Software power at the edge. Free Mobile’s overnight move to turn their Freeboxes into offload WiFi access points is a case in point. So is the move towards small cells and Intel’s smart cell concept, which makes it much more possible to integrate CDN, PBX, and location-based service applications into the network.

Software-defined networking. It’s the latest tech buzzword! More seriously, DTAG is planning to re-engineer its networks around the OpenFlow standard. This potentially promises much greater flexibility and more use of relatively cheap IT hardware.

API power. It’s been estimated that a good API can increase traffic through your Web site by 70%. Similarly, something like 90% of external traffic to Netflix comes from connected devices (consoles, tablets, set-top boxes, DVD players etc) talking to its API.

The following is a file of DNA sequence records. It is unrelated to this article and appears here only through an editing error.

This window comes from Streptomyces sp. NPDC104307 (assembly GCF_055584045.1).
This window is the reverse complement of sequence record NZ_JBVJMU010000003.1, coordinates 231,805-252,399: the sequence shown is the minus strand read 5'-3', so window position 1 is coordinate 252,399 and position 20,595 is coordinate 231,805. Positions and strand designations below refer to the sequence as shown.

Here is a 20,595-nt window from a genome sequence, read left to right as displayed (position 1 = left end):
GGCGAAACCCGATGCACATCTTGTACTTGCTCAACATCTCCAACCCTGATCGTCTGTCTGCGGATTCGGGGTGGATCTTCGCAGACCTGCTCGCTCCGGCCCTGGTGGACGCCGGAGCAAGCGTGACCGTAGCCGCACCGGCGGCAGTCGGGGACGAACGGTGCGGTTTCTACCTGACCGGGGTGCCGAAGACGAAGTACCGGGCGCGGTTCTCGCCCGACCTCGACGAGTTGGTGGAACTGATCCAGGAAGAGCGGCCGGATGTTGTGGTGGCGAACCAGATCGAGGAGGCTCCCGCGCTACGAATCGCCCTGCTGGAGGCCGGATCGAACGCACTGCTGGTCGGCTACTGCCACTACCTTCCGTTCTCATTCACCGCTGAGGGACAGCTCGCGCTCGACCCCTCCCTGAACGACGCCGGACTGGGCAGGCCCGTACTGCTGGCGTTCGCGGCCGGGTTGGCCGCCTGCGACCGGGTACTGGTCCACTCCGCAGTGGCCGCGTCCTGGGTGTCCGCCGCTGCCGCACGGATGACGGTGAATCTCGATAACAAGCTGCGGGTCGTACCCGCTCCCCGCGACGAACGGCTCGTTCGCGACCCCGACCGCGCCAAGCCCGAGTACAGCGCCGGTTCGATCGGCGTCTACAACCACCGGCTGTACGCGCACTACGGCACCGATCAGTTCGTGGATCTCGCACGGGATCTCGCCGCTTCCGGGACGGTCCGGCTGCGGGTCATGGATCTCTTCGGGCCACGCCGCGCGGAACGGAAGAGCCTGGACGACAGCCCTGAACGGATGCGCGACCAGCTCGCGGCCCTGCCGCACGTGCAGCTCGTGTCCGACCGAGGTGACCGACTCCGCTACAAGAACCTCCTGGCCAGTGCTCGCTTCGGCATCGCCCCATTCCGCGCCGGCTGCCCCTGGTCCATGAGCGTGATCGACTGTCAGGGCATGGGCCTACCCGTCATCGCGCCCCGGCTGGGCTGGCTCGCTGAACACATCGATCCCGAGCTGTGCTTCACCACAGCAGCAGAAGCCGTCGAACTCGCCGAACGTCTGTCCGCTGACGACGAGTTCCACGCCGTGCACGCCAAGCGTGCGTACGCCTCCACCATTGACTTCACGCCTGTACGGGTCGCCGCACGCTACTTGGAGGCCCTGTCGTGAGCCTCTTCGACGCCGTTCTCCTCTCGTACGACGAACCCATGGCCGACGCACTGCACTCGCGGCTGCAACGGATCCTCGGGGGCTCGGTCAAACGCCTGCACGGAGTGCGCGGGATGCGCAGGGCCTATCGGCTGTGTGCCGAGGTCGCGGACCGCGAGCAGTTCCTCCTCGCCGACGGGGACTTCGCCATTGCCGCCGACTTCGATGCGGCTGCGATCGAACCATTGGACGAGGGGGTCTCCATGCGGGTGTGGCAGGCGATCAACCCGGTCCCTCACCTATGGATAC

Verizon FiOS to 300Mbps. They spent the money and laid the fibre, now they’re reaping the rewards. The agenda and speakers on Network 2.0 are here.

M-Commerce (wallets, payments, advertising): is it time now, again?

Google Wallet: Disappointment. Getting to be a bit of a theme - Google’s strategic identity crisis is clearly a thing. But their effort has failed to carry the operators, or the banks, or the merchants with it, and therefore won’t get the users either.

UK Joint Venture. At the moment, the problem appears to be 3UK being left out and moaning about it to the regulator, to say nothing of Google. But the real problem, as with many payment schemes, is finding a use case that might get the public to use it and some compelling devices. It’s worth remembering that 6 out of the 8 projects in the GSMA’s “fast growth” group are in East Africa.